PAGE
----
Is there a Christmas movie in America that needs less of an introduction than A Christmas Story?  I mean, its been considered a classic for years, it was ranked as the #1 Christmas movie of all time by AOL, and they even play it for 24 whole hours on TBS at Christmas Eve because of its popularity.  There are some who don't like the film (Miss J for one) of course, like any film, but the majority of the country thinks that it is comic gold.  I myself didn't like this film for a long time, I actually had to get older before I could enjoy it.  Now I watch it every Christmas and never fail to get a few good giggles from it.  No, its not gut-bustingly funny...but it does seem to capture the childhood experience of Christmas in a way that few other films have.  Most of that is due to the very witty writing of author Jean Shepard and his eloquent way of making the trivialities of childhood seem as serious as adult life...because frankly, when you're a kid, it is.  I think that's why I didn't like the movie until I was much older, because there's an element of nostalgia in listening to Shepard's words which makes you think about the way you remember childhood...not how it actually was.

For those who don't know, A Christmas Story is based on several short works by Shepard which come from his book "In God we Trust, All Others Pay Cash" and it tells the story of Ralphie, who spends the entire Christmas season avoiding bullies, attempting to get good grades in school, and most importantly...trying to get his parents to get him a Red Ryder BB gun for Christmas despite the obstacle of everyone reminding him that he'll shoot his eye out.  Everyone can relate to the memories of Christmas and making sure that you got that one important gift from either the parents, or from Santa Claus...which is probably another reason why the story is so popular.  The narrative is also chock full of random comic bits (the Leg Lamp anyone?) that just serve to enrich the tapestry of the story.  Bob Clark, the director, certainly had come a long way from his first Christmas movie...Black Christmas...and it shows that the man can not only do good horror but that he can also do good comedy.  So pull up a chair and pop in the film...or wait for the marathon...and enjoy this little gem for the first or the millionth time (unless you're Miss J...then you should watch The Grinch because..."it's joyful AND triumphant!").

Sunday, December 12, 2010

Day 12: More Christmas Horror

I'm rather surprised by how today turned out.  It was low key, yet productive, and I feel completely prepared for the coming week (especially since its our last one before Christmas Vacation...weee!!!).  Here's a recap of what I will be doing this week:  Monday: the Thespian Club Xmas party, Tuesday: Day 1 of Revue Auditions, Wednesday: Block and Day 2 of Revue Auditions, Thursday: Block, Packing, and helping with the Christmas Choral Concert, Friday: Drive home to WV for Christmas 2 of 3.  It's gonna be Friday before you know it.  Plus, we've got a storm a brewing outside that looks to make some sort of delay for us tomorrow at school (and if there's none, I will hear about it ALL DAY LONG from those wonderful students of mine).  Going back to being productive, I baked cookies and made another cheeseball.  I also was sure to put party supplies by the door and get everything situated so I can just grab it and go in the morning. I'm hoping to have several cookies leftover when I head home on Friday, but you never know with giving them to teenagers and my work colleagues first.  Mom has informed me that she won't have time to do any baking before the weekend...and I don't really mind.  Its not about cookies really, its about us being together as a family (no matter how corny that sounds).  Anyway, to wash that bit of cliche from our palates, I've decided to revisit an episode from "Tales from the Crypt" that has a bit of holiday flavor while still being a bloody good time.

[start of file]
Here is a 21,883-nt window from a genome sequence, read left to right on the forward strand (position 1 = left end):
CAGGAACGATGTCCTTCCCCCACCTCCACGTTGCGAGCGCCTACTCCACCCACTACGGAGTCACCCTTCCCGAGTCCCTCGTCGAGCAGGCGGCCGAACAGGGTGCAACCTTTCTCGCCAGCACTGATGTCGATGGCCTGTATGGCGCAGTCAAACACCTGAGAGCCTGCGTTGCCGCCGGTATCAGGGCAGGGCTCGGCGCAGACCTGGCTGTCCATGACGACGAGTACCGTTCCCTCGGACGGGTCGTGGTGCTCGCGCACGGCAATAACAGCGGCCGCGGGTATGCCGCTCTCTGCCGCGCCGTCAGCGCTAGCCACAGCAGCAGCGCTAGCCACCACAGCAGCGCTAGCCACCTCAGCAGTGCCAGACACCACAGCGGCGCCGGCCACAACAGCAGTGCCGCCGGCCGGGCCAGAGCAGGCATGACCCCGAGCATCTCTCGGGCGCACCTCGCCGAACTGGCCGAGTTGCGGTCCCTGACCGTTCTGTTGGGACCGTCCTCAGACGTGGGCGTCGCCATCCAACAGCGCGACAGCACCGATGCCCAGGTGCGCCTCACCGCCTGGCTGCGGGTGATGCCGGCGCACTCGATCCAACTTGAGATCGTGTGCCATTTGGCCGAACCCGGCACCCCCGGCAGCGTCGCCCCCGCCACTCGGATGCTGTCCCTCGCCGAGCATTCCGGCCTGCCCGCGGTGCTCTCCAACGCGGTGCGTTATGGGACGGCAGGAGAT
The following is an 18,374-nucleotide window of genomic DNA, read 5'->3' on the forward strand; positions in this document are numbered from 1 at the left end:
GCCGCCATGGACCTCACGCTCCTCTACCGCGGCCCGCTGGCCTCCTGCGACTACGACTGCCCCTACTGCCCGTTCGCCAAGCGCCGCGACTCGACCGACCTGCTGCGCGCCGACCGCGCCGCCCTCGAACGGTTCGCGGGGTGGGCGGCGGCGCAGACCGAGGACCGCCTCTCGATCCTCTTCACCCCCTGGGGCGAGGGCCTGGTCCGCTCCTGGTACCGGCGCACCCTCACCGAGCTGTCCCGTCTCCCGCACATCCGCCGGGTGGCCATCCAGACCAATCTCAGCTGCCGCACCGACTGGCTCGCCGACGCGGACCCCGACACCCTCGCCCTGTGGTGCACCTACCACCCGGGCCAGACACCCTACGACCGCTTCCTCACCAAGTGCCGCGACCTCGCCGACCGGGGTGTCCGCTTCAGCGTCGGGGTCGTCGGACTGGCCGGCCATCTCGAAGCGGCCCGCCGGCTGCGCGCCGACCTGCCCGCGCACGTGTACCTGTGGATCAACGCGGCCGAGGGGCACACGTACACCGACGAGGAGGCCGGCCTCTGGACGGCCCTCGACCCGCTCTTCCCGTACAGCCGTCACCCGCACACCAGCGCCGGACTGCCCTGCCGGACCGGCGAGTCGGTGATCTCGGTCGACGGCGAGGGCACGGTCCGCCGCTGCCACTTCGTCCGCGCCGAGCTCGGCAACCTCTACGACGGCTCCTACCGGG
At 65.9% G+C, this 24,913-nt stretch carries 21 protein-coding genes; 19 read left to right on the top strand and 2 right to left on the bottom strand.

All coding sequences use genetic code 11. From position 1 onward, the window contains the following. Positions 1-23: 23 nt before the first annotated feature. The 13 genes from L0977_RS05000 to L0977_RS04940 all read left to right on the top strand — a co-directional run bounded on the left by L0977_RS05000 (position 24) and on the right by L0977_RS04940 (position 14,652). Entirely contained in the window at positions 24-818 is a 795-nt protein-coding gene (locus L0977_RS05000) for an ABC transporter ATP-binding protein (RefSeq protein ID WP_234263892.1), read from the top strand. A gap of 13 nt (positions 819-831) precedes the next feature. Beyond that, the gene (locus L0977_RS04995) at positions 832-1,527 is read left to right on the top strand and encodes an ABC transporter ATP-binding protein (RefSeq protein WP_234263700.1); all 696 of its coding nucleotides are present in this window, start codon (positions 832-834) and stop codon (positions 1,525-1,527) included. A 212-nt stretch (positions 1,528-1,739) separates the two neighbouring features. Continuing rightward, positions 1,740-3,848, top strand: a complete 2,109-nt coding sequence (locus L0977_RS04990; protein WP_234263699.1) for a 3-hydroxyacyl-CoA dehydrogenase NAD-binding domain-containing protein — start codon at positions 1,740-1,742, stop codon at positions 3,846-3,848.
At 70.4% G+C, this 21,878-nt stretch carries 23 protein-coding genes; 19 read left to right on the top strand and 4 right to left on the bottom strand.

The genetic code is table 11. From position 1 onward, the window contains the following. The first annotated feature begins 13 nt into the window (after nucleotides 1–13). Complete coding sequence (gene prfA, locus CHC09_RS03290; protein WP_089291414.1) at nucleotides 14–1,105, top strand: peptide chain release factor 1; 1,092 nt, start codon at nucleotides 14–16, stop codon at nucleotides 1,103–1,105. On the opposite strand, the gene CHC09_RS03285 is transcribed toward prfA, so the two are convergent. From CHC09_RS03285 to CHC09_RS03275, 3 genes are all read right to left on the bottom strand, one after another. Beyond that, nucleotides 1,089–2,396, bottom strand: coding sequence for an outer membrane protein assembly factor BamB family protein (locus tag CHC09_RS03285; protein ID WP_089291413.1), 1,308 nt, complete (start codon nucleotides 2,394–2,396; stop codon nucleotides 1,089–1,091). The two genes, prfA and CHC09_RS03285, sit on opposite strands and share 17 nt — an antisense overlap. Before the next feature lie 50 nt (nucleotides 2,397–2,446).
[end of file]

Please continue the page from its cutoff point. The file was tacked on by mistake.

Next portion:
On Christmas Eve in a nice, out-of-the-way, house a greedy wife decides to murder her husband and collect on the insurance.  She soon begins working to dispose of the body while her daughter stirs around upstairs waiting for Santa.  On the radio, a news report informs her that an escaped mental patient is loose tonight dressed as Santa Claus, but she ignores the report.  Afterall, what are the chances that he would come through her neighborhood?  Pretty good actually, because the man soon shows up and begins and intense game of cat and mouse which she must struggle to survive.

Every television show does their take on the holiday special and each has its own flavor, this one being no exception.  "Tales from the Crypt" was always a violent and tawdry little show on HBO and this entry follows that line in spades.  Mary Ellen Trainor is deadly, sexy, and scared all at the same time as the wife who gets her comeuppance at the hands of Larry Drake, the killer Santa.  Drake, with his oddly shaped face and tooth appliance, actually looks a bit like the mascot from MAD magazine...which makes me giggle a bit each time I watch it.  Or rather, I would giggle if he wasn't so damn creepy.  The cold Christmas setting is also very well shot in deep blues that contrast with the white of the snow and the Christmas lights in the back ground.  This was look that the remake of Black Christmas also used to good effect (if only that movie was as good as the production design).  I would like to take time to also note that "And All Through the House" was originally published in the "Vault of Horror" magazine and then was adapted as a segment of the 1972 film Tales from the Crypt starring Joan Collins, and I think that each version of the tale offers great pros and cons.  The Joan Collins version strives for realistic thrills and intensity while the HBO version views the film through the lens of the 80s slasher film.  If I could combine elements from each together, I think I would have the perfect version...but for now, the television version works well as a suspenseful stand-alone work. Watch it yourself and see if it doesn't give you a chill.